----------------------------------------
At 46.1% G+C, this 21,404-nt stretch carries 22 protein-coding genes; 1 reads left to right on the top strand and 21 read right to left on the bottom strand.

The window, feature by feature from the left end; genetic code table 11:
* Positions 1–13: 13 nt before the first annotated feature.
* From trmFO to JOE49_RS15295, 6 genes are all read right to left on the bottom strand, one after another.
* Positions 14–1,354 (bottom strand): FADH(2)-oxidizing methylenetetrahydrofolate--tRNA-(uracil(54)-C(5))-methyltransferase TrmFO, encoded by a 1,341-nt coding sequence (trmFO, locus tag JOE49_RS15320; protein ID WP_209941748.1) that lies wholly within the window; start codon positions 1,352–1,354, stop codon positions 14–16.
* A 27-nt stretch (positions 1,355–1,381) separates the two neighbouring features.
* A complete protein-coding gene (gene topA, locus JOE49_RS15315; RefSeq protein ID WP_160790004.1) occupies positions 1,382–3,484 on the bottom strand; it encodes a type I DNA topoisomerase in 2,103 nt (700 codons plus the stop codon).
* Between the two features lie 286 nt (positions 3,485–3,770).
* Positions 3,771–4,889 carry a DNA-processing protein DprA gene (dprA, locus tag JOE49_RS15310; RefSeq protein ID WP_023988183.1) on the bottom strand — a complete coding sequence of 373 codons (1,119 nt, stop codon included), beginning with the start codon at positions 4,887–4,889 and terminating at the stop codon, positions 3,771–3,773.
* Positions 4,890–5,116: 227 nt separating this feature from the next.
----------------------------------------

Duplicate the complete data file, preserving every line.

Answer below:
At 46.1% G+C, this 21,404-nt stretch carries 22 protein-coding genes; 1 reads left to right on the top strand and 21 read right to left on the bottom strand.

The window, feature by feature from the left end; genetic code table 11:
* Positions 1–13: 13 nt before the first annotated feature.
* From trmFO to JOE49_RS15295, 6 genes are all read right to left on the bottom strand, one after another.
* Positions 14–1,354 (bottom strand): FADH(2)-oxidizing methylenetetrahydrofolate--tRNA-(uracil(54)-C(5))-methyltransferase TrmFO, encoded by a 1,341-nt coding sequence (trmFO, locus tag JOE49_RS15320; protein ID WP_209941748.1) that lies wholly within the window; start codon positions 1,352–1,354, stop codon positions 14–16.
* A 27-nt stretch (positions 1,355–1,381) separates the two neighbouring features.
* A complete protein-coding gene (gene topA, locus JOE49_RS15315; RefSeq protein ID WP_160790004.1) occupies positions 1,382–3,484 on the bottom strand; it encodes a type I DNA topoisomerase in 2,103 nt (700 codons plus the stop codon).
* Between the two features lie 286 nt (positions 3,485–3,770).
* Positions 3,771–4,889 carry a DNA-processing protein DprA gene (dprA, locus tag JOE49_RS15310; RefSeq protein ID WP_023988183.1) on the bottom strand — a complete coding sequence of 373 codons (1,119 nt, stop codon included), beginning with the start codon at positions 4,887–4,889 and terminating at the stop codon, positions 3,771–3,773.
* Positions 4,890–5,116: 227 nt separating this feature from the next.